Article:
The energy crisis is a very bad way to put a carbon price on, which is a favorite tool of economists for solving the climate problem. I certainly wouldn’t want to do it this way because it has a really bad impact on those who are least able to bear it. That means you have got to get the policy right, which, frankly, the government isn’t doing. The best possible way to reduce our dependency on gas and the best possible way to reduce our carbon emissions, is to do something that a whole succession of governments have completely failed to do, and that is to improve the energy efficiency of our buildings.
Most of the energy we use from burning fossil fuels ends up as waste heat. How could anyone imagine that driving all that waste heat, and carbon, out of our energy system could damage the economy? It won’t damage the economy. Do we have to invest properly in order to do that? Yes, we do. Do we have to invest in everything? Which is somewhat the governments policy. No, we don’t. The idea that ‘all of the above’ is a sensible way to deploy either public or private capital is a very bad idea. The government does have to make some choices. The first choice is to insulate homes. The second choice is to invest in renewables. It is not true to say that renewables are now dependent on subsidies. Getting renewables to the price that they are now available for was dependent on subsidies. But you can now find offshore wind bidding into the market at under 40 pounds per mega watt hour, but the government is still proposing to go ahead and build another nuclear power station, which will come in at around 112 pounds per hour. So, if we really are concerned about what it is going to cost us to decarbonize our energy system, and we should be, then we need to be equally concerned about making the right decisions.
What usually happens is that you have a lot of public investment in things that the private sector will then do better. That is a normal part of sensible economic policy. That is exactly what has happened with renewables, early on in the process of making the change there was lots of public sector investment, and now not just in this country, but all over the world, renewables are bidding into existing electricity markets even under the price of existing coal in places like India. So growing renewables is not a case of needing more subsidies. What you do need to do is get the right design of the electricity system and the right regulation of that market. We haven’t got that right, and that has led to some of the reasons that there has been under investment from the private sector in what are the marvelous opportunities of going forward on renewables.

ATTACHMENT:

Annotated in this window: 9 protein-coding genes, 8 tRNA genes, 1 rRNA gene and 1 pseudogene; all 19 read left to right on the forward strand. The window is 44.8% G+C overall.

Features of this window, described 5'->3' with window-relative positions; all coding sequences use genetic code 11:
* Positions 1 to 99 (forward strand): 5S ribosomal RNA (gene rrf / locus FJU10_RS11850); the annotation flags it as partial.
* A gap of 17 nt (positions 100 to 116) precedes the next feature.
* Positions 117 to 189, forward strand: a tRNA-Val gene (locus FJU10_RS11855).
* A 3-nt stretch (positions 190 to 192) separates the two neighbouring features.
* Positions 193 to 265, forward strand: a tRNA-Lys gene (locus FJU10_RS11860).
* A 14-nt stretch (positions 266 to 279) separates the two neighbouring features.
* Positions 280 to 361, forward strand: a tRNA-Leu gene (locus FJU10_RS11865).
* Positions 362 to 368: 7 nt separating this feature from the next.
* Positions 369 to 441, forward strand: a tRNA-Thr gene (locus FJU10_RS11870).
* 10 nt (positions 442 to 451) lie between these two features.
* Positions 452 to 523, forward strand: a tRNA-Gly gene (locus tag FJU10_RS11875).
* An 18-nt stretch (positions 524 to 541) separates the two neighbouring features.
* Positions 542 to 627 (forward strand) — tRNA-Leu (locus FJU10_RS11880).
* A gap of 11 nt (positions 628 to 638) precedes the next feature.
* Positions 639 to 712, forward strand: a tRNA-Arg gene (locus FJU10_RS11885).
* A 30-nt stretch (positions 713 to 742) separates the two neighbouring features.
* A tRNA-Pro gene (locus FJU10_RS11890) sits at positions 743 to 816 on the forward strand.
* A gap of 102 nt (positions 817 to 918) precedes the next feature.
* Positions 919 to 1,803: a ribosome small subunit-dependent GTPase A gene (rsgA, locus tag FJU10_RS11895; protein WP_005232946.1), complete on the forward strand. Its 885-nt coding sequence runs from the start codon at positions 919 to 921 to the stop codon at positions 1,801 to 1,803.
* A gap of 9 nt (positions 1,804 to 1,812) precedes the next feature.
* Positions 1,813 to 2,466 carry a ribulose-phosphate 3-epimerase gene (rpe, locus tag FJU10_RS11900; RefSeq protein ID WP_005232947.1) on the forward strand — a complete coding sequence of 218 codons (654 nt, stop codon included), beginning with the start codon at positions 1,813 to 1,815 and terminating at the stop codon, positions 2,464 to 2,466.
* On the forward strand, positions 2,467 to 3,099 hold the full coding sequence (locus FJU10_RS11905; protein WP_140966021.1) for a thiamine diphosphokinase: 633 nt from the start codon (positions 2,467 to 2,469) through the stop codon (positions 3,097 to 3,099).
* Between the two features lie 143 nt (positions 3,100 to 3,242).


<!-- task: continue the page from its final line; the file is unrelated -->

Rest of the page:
I interpret the commitment of the individuals involved in the Insulate Britain protests as being driven by their anxiety about the way in which climate change is going to change all our lives, and will cause an awful lot more disruption than the protestors are causing, and the fact that governments everywhere are not moving fast enough to solve this problem. I understand people’s frustration with the situation. I am not sure that their actions, on their own, will bring about change very rapidly. But we really do need to take the point, and the government needs to take the point, and act a lot more urgently than they are doing at the moment.
Nuclear power has no part in a sustainable net zero solution. Building more nuclear is an extraordinarily bad idea. In order to build the new power station at Hinkley Point, the one that is currently under construction, the government had to buy 35 years-worth of electricity at 112 pound per megawatt hour. However you look at it, that that is a very bad deal. Why would anyone want to do that again? The new modular nuclear reactors Rolls Royce are talking about building are just great corporate PR. They don’t exist. You can’t buy one anywhere. There are some designs, but they haven’t even been to the regulators to see if they would work or not. They are not small, they are 400 megawatts, which is about the same size as our existing nuclear reactors, and they are only modular if you build a factory, and you can only to that if you have 16 orders. So, they are not a viable energy option.
These are some excerpt of an interview with GB News. The full discussion can be seen here: